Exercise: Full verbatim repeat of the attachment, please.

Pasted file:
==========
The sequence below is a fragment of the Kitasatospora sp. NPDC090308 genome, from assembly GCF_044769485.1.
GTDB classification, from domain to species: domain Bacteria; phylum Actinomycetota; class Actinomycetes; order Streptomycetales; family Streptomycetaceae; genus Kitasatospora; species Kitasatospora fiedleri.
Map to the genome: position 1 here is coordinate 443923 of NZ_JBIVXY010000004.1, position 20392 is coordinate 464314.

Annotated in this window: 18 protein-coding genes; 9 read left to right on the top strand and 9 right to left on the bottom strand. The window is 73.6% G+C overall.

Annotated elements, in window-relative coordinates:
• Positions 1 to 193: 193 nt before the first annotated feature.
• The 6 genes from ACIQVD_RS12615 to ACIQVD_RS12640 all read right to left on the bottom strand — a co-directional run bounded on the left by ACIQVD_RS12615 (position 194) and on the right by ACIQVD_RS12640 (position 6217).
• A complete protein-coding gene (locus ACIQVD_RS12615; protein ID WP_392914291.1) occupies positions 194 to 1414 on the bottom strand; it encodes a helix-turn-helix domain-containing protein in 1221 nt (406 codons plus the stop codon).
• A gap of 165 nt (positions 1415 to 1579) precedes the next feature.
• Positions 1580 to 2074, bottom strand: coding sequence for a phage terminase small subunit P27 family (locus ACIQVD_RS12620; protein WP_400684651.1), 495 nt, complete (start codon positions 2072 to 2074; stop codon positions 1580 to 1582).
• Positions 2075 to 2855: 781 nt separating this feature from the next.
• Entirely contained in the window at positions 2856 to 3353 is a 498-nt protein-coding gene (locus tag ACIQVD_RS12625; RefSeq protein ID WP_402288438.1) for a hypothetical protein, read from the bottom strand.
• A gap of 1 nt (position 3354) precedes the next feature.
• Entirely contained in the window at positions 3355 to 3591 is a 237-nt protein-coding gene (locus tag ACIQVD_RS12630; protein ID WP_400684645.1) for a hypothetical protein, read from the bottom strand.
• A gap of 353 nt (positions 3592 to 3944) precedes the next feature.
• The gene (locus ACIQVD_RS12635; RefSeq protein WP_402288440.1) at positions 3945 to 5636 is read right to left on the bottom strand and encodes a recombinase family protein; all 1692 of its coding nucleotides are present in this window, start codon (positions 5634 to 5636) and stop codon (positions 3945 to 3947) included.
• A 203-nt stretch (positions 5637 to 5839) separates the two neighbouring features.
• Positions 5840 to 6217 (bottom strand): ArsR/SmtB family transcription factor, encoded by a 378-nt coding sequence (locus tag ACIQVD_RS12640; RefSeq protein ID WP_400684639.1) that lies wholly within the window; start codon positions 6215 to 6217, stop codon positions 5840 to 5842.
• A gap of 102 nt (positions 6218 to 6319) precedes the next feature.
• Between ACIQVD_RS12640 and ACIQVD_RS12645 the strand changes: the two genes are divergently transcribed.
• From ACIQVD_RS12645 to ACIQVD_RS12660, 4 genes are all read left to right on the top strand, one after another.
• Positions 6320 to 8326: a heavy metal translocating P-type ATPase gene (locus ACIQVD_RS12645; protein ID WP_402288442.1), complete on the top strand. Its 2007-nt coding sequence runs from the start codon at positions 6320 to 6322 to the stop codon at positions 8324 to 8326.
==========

The sequence below is a fragment of the Kitasatospora sp. NPDC090308 genome, from assembly GCF_044769485.1.
GTDB classification, from domain to species: domain Bacteria; phylum Actinomycetota; class Actinomycetes; order Streptomycetales; family Streptomycetaceae; genus Kitasatospora; species Kitasatospora fiedleri.
Map to the genome: position 1 here is coordinate 443923 of NZ_JBIVXY010000004.1, position 20392 is coordinate 464314.

Annotated in this window: 18 protein-coding genes; 9 read left to right on the top strand and 9 right to left on the bottom strand. The window is 73.6% G+C overall.

Annotated elements, in window-relative coordinates:
• Positions 1 to 193: 193 nt before the first annotated feature.
• The 6 genes from ACIQVD_RS12615 to ACIQVD_RS12640 all read right to left on the bottom strand — a co-directional run bounded on the left by ACIQVD_RS12615 (position 194) and on the right by ACIQVD_RS12640 (position 6217).
• A complete protein-coding gene (locus ACIQVD_RS12615; protein ID WP_392914291.1) occupies positions 194 to 1414 on the bottom strand; it encodes a helix-turn-helix domain-containing protein in 1221 nt (406 codons plus the stop codon).
• A gap of 165 nt (positions 1415 to 1579) precedes the next feature.
• Positions 1580 to 2074, bottom strand: coding sequence for a phage terminase small subunit P27 family (locus ACIQVD_RS12620; protein WP_400684651.1), 495 nt, complete (start codon positions 2072 to 2074; stop codon positions 1580 to 1582).
• Positions 2075 to 2855: 781 nt separating this feature from the next.
• Entirely contained in the window at positions 2856 to 3353 is a 498-nt protein-coding gene (locus tag ACIQVD_RS12625; RefSeq protein ID WP_402288438.1) for a hypothetical protein, read from the bottom strand.
• A gap of 1 nt (position 3354) precedes the next feature.
• Entirely contained in the window at positions 3355 to 3591 is a 237-nt protein-coding gene (locus tag ACIQVD_RS12630; protein ID WP_400684645.1) for a hypothetical protein, read from the bottom strand.
• A gap of 353 nt (positions 3592 to 3944) precedes the next feature.
• The gene (locus ACIQVD_RS12635; RefSeq protein WP_402288440.1) at positions 3945 to 5636 is read right to left on the bottom strand and encodes a recombinase family protein; all 1692 of its coding nucleotides are present in this window, start codon (positions 5634 to 5636) and stop codon (positions 3945 to 3947) included.
• A 203-nt stretch (positions 5637 to 5839) separates the two neighbouring features.
• Positions 5840 to 6217 (bottom strand): ArsR/SmtB family transcription factor, encoded by a 378-nt coding sequence (locus tag ACIQVD_RS12640; RefSeq protein ID WP_400684639.1) that lies wholly within the window; start codon positions 6215 to 6217, stop codon positions 5840 to 5842.
• A gap of 102 nt (positions 6218 to 6319) precedes the next feature.
• Between ACIQVD_RS12640 and ACIQVD_RS12645 the strand changes: the two genes are divergently transcribed.
• From ACIQVD_RS12645 to ACIQVD_RS12660, 4 genes are all read left to right on the top strand, one after another.
• Positions 6320 to 8326: a heavy metal translocating P-type ATPase gene (locus ACIQVD_RS12645; protein ID WP_402288442.1), complete on the top strand. Its 2007-nt coding sequence runs from the start codon at positions 6320 to 6322 to the stop codon at positions 8324 to 8326.